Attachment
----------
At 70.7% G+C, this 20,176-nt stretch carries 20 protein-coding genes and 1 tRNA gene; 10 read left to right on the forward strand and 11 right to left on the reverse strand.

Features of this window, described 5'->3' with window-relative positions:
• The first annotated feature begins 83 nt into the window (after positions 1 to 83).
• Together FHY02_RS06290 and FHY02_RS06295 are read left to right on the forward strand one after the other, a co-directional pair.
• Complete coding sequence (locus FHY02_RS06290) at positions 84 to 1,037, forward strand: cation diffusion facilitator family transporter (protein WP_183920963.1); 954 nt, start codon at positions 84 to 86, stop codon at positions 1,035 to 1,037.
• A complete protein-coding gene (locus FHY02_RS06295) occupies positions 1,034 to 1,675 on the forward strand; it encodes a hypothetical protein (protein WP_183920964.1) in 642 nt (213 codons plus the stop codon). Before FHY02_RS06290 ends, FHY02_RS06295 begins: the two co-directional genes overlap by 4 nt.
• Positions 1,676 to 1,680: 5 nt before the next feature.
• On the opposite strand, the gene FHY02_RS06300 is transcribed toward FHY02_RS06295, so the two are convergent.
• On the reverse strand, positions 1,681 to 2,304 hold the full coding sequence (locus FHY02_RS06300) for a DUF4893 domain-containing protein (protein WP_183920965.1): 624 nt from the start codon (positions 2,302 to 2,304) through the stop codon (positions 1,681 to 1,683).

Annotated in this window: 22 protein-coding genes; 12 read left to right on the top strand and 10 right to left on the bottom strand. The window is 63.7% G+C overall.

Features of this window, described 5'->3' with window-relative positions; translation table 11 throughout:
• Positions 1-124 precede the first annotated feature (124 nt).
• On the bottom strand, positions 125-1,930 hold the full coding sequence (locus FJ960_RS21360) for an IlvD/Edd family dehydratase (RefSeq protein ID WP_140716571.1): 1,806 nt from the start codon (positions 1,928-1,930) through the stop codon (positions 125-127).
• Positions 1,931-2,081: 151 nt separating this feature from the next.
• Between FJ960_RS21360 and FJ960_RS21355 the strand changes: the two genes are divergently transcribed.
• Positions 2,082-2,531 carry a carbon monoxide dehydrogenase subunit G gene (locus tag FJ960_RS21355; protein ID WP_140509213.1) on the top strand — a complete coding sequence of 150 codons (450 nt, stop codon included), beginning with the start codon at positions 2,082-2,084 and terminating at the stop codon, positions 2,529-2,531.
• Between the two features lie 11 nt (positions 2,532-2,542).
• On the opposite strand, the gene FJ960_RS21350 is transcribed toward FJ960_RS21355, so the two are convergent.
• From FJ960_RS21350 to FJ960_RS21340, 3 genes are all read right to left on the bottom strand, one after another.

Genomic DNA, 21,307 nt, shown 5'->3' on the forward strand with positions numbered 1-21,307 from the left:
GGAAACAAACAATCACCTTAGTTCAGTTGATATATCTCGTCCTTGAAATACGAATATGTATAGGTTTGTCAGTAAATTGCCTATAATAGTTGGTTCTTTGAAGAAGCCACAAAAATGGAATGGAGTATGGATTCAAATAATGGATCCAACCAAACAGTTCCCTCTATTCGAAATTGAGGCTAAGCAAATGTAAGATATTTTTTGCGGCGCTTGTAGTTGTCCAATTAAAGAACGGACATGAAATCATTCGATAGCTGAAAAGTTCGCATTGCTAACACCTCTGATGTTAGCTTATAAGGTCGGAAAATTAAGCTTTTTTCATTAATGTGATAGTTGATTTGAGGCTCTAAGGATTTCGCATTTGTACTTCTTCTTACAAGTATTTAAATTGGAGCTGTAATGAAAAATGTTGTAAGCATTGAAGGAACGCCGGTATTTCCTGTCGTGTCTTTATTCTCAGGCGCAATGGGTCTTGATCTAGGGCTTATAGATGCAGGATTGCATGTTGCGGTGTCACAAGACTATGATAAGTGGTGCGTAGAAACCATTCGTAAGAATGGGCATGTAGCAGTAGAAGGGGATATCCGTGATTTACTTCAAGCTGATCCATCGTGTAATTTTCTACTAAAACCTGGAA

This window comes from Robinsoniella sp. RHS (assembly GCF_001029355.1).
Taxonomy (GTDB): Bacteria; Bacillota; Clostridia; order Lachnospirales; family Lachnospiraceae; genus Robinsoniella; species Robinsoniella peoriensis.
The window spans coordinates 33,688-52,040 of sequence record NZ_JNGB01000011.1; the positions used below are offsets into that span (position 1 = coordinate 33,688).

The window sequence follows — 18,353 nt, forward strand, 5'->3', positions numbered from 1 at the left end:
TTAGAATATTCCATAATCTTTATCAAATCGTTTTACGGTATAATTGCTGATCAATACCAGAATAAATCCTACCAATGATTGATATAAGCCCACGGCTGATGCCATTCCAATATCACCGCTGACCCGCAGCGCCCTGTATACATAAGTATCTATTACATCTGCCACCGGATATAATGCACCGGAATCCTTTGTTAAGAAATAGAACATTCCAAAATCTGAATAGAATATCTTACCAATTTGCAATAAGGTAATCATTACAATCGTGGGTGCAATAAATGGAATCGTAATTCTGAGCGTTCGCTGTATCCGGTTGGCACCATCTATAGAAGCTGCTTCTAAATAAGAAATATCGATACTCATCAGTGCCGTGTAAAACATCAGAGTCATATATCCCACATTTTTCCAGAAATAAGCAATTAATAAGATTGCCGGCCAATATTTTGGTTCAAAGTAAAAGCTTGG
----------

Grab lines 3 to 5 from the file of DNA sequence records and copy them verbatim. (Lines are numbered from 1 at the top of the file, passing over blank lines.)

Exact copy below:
• The first annotated feature begins 83 nt into the window (after positions 1 to 83).
• Together FHY02_RS06290 and FHY02_RS06295 are read left to right on the forward strand one after the other, a co-directional pair.
• Complete coding sequence (locus FHY02_RS06290) at positions 84 to 1,037, forward strand: cation diffusion facilitator family transporter (protein WP_183920963.1); 954 nt, start codon at positions 84 to 86, stop codon at positions 1,035 to 1,037.